Don’t cache them in transients even though the Codex says that’s what they’re there for, because if that transient expires and the API service goes down, it’s going to make an external call every single time the page loads, and that will crash your site like it’s done to Edublogs before. So watch out for that.

Flushing Rewrite Rules Poorly

Some plugins will try to flush the rewrite rules every single page load. It’s still a common problem out there.

Direct Filesystem Access

Anything that tries to write to your file system directly, that will slow down your site, too.

Speeding Up PHP

Another way to increase PHP speed is to work directly on the architecture. So using NGINX, which is highly recommended. I haven’t used Apache for five years because it has to load PHP for every single page load, even when loading CSS, JavaScript, that kind of stuff. NGINX is only going to pass your dynamic requests over to PHP, so that gives you a lot of head room.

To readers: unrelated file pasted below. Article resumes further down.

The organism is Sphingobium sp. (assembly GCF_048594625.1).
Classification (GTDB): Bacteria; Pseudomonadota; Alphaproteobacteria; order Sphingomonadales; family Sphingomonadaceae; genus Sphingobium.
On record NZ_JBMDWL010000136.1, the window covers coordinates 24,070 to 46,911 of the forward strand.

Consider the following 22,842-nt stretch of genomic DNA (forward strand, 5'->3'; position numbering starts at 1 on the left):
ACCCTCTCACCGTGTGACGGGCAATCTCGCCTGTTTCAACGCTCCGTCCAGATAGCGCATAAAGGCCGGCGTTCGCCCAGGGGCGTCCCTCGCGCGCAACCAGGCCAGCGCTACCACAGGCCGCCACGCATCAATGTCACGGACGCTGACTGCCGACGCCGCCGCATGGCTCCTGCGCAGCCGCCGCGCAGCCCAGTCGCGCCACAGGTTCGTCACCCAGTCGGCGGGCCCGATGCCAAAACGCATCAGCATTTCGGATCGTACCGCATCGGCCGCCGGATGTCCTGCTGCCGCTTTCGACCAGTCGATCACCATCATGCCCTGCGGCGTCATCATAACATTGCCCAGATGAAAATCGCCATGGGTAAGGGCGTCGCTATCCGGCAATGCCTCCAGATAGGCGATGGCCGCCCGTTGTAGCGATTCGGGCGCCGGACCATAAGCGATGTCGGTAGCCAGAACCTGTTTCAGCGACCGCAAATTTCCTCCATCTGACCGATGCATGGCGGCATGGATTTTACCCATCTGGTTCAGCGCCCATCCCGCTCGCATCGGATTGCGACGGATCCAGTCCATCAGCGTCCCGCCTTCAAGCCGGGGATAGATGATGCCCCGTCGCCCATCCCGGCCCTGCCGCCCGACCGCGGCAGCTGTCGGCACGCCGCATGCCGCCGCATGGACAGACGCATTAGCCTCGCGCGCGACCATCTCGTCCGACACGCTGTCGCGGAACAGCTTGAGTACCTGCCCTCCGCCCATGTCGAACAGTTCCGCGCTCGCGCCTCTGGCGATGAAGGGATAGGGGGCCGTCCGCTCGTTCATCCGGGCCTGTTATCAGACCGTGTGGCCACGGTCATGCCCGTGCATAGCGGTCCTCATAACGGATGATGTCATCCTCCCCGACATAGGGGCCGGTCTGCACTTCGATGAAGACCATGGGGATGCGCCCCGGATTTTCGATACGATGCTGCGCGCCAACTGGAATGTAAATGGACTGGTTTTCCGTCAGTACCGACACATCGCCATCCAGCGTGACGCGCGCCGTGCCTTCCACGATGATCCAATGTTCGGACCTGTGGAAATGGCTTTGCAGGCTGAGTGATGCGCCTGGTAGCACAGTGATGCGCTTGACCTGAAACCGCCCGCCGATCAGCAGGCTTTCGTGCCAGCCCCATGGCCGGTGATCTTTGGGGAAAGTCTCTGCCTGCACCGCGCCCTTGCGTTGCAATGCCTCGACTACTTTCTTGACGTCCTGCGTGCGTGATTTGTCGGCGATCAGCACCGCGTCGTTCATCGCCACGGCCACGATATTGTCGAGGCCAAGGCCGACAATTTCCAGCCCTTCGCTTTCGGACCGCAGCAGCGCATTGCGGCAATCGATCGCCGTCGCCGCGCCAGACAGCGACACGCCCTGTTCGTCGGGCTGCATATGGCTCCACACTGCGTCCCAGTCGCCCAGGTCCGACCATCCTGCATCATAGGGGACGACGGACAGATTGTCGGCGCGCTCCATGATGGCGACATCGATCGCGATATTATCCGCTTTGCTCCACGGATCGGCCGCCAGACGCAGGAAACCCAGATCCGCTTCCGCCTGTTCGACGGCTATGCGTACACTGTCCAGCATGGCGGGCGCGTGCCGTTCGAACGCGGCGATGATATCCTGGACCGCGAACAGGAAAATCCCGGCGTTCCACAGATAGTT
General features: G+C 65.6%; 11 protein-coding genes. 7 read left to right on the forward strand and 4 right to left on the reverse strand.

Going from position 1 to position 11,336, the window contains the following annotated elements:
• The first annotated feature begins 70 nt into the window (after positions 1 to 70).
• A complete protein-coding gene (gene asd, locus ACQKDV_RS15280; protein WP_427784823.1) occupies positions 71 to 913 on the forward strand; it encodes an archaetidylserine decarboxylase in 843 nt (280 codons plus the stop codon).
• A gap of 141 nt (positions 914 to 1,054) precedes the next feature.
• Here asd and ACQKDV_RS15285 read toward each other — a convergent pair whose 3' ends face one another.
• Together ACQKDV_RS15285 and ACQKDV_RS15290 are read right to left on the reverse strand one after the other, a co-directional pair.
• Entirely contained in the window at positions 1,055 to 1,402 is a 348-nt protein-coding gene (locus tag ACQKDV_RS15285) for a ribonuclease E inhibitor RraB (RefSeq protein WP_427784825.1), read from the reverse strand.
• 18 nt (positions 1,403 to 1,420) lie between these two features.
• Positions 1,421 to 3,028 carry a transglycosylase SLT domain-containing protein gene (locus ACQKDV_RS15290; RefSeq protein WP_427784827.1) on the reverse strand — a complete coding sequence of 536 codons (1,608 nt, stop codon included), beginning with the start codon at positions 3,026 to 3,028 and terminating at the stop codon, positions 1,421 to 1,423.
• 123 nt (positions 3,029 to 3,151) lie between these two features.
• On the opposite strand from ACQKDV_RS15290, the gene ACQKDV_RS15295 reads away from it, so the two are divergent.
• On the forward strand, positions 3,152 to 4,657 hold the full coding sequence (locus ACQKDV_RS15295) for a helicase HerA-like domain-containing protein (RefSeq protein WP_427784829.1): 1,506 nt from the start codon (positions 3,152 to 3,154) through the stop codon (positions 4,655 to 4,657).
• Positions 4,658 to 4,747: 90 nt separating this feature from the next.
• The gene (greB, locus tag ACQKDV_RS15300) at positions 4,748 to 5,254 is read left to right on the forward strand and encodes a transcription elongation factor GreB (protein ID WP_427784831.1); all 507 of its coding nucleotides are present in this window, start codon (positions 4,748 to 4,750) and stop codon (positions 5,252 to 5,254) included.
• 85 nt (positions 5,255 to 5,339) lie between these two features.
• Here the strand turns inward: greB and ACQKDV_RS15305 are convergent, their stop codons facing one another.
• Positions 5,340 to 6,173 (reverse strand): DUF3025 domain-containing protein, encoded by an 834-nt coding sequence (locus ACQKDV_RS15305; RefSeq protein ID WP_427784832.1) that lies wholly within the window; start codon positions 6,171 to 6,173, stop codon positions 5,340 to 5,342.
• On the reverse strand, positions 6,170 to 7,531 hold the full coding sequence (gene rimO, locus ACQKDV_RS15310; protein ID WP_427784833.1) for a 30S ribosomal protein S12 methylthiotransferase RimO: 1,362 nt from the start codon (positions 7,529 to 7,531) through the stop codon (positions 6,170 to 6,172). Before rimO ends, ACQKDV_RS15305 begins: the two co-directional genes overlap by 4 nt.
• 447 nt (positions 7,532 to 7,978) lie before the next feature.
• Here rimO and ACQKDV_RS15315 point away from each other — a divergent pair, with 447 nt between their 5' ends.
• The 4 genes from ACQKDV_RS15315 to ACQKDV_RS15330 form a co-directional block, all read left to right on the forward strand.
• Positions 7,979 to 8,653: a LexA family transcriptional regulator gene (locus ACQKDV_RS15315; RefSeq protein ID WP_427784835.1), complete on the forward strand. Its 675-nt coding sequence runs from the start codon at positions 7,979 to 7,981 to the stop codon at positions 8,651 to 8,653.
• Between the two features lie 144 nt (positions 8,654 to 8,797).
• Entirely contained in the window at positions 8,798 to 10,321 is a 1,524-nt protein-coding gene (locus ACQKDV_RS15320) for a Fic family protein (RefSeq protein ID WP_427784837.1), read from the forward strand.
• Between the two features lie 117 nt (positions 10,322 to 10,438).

If you’re running Multisite, make sure you’re using a CDN or Varnish cache in front of your media files. Many people don’t know this, but your uploads are actually re-written through PHP in Multisite – it’s a weird thing they do – but that will give you a lot of head room if you can keep those requests from hitting PHP in media.

Also, make sure you’re using the latest versions of PHP, like a 5.5, 5.6, because you can get a 20% increase in speed compared to some older versions, like 5.2.

And finally, if you’re not using the OPcache, you’re crazy because it’s built into PHP. You just need to enable it and it will speed up your requests by two times.

Switch to HHVM or PHP7